If the attacker was striking or shooting the victim the round needed to immediately stop the attack without another blow being thrown or shot being fired. If the person shot was in the act of running, he must have fallen to the ground within five feet. Here are the numbers for one shot incapacitations when the shots hit the head or torso. It does not look like bullet size makes any difference on this measure either. Ellifritz believes that the lower scores for the semi-autos on this chart are a bit misleading. He thinks that rounds fired from those guns may have actually been able to stop with one hit. But because the weapons fire so quickly the Target didn't have time to stop before the second round was fired. That brings up a good question though why are 56 percent of attackers stopped with only one shot. When 28 percent are killed by one or more shots. Don't you need to damage vital organs to stop someone? This chart shows one shot incapacitation with a hit anywhere on the body. Ellifritz calls these non-vital hits psychological stops.
On average, a full 36 percent of assailants give up the fight when a single pistol bullet hits any part of their body.
So is any handgun caliber better than the others? To figure this out, we need to look at one more stat.
Caliber Failure Rate
The caliber failure rate. That is the percent of incidents when a handgun caliber failed to stop an attacker regardless of the number of hits. On this chart, lower numbers are better.
Finally, a pattern emerges. The smaller mouse calibers fail almost twice as much as the standard defensive calibers. What's really interesting though is that all the standard defensive caliber rounds fail at nearly the exact same rate. Statistically speaking there's no difference between them. This tells you that not one of them is any better at stopping determined, crazy, or hopped up attackers. No matter what caliber is used 14 percent of attackers fight through the pain and damage, and keep on coming.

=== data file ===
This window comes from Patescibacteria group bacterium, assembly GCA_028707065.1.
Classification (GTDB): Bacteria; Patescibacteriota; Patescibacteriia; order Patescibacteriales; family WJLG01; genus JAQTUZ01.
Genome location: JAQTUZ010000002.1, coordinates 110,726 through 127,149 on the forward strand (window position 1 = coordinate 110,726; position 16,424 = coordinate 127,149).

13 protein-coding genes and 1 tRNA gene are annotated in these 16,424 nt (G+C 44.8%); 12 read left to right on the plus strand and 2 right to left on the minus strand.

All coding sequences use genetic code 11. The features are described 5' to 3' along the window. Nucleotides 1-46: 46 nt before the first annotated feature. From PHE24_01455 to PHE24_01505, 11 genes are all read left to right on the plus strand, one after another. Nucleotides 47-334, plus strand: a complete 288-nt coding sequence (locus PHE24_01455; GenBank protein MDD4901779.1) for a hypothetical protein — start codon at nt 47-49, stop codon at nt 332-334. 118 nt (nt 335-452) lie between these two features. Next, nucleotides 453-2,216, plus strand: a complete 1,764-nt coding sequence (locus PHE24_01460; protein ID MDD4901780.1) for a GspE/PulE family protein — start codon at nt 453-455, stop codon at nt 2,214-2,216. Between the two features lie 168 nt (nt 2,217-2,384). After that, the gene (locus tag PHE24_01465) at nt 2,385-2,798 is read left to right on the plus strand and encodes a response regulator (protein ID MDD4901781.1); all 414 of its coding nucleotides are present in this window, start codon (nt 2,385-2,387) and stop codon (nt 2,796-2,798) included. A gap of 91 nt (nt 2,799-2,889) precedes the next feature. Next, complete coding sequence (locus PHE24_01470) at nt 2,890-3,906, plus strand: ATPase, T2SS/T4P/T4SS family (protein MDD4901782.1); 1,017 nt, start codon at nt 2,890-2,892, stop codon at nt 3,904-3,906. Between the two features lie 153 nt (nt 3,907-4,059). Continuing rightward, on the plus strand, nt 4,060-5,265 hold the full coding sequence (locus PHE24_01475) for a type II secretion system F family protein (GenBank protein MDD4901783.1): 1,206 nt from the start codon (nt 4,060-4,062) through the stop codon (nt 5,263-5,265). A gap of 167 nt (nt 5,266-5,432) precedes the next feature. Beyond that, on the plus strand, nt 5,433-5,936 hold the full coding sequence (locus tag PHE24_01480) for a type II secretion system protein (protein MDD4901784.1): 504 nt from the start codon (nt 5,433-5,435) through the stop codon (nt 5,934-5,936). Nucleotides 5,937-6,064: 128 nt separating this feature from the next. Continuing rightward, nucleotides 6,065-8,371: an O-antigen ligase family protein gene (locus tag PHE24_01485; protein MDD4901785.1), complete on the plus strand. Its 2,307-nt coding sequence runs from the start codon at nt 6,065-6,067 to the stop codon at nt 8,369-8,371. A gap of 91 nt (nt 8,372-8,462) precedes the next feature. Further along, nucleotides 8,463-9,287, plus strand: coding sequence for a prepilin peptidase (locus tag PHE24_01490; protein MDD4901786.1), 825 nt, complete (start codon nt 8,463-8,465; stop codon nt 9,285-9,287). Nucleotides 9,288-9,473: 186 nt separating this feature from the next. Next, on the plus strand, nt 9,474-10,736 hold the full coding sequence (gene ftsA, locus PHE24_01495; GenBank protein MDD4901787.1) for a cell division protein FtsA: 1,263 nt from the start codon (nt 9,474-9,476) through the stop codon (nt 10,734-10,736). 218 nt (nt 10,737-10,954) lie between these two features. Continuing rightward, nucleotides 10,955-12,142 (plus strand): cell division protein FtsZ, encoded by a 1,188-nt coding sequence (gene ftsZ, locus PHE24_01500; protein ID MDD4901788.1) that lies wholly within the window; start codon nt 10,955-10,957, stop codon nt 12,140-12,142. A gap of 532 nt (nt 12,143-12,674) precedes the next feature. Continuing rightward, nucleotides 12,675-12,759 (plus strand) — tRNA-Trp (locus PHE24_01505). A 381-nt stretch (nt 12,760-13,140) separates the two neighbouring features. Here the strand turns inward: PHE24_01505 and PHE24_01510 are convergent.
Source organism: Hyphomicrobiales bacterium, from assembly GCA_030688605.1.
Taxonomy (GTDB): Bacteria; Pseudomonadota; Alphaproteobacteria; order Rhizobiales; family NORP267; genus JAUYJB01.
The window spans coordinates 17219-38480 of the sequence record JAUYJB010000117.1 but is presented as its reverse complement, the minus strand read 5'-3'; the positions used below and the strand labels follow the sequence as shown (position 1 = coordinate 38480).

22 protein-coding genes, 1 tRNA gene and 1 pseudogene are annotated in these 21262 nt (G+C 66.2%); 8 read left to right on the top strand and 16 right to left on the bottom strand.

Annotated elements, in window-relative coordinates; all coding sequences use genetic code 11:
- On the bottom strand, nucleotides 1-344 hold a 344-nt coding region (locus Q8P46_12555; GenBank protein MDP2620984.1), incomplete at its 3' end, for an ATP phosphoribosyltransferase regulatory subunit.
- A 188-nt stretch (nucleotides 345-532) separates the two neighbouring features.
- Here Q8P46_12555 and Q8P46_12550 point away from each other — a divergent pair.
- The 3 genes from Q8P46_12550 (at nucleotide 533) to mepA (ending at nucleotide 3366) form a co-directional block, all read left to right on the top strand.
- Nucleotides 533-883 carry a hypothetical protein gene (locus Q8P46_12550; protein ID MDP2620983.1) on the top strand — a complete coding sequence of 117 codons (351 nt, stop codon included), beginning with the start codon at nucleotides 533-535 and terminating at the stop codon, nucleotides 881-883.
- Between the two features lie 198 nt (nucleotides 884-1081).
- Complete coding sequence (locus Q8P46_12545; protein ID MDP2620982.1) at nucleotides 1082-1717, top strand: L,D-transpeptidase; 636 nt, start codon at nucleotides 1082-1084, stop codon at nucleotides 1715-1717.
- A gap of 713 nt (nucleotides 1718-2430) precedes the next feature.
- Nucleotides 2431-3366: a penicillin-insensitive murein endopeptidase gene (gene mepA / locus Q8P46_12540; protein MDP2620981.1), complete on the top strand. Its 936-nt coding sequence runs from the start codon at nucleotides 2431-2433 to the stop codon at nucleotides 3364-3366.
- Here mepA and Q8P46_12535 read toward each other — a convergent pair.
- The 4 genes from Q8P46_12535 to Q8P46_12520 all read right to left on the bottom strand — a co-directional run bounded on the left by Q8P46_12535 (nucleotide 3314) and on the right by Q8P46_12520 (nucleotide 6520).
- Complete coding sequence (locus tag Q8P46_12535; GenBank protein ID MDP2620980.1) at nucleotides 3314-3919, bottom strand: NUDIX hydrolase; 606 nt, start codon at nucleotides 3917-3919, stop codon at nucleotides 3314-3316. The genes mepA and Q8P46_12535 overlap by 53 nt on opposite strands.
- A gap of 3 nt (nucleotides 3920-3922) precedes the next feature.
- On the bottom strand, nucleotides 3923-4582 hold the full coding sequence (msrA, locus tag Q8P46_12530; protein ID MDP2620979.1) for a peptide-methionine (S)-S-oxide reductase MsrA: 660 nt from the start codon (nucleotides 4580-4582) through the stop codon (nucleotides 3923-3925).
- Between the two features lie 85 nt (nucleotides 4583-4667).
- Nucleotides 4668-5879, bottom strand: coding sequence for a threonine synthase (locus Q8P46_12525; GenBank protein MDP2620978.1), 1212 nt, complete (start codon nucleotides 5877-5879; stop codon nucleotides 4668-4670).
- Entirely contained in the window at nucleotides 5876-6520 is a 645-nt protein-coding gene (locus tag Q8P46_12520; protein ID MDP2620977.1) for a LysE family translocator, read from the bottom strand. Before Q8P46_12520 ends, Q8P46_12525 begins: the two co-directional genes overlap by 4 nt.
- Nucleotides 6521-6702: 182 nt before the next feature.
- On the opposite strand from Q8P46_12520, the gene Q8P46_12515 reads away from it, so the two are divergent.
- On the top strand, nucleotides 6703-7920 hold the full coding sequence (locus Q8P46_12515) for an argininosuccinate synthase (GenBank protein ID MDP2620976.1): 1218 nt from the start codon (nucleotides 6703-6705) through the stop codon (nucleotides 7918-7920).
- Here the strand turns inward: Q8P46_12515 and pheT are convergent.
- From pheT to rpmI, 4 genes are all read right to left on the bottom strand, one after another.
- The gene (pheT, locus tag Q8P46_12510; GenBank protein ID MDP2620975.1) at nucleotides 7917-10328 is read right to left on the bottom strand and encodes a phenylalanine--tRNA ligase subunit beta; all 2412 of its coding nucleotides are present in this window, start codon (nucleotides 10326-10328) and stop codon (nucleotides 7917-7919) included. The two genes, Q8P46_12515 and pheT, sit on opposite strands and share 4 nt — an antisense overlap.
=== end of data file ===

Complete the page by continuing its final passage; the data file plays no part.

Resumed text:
Now let's step back and look at handguns as a group. About a quarter of the time hits from pistol rounds result in a fatality. About half the time handguns stop attackers with one shot to the head or torso.
About a third of the time they stop attackers with one hit anywhere on the body, and one in five times pistols completely failed to stop an attack, regardless of how many hits landed.
Let's see how that stacks up against rifles, or shotguns even though their projectiles are rarely bigger than handgun bullets. Both types of long guns are about 40 percent more effective at generating fatalities. It's interesting to note that even these powerful weapons only cause a fatality about two out of three times. The rifle stats blend together the data collected for all calibers of centerfire rifle cartridges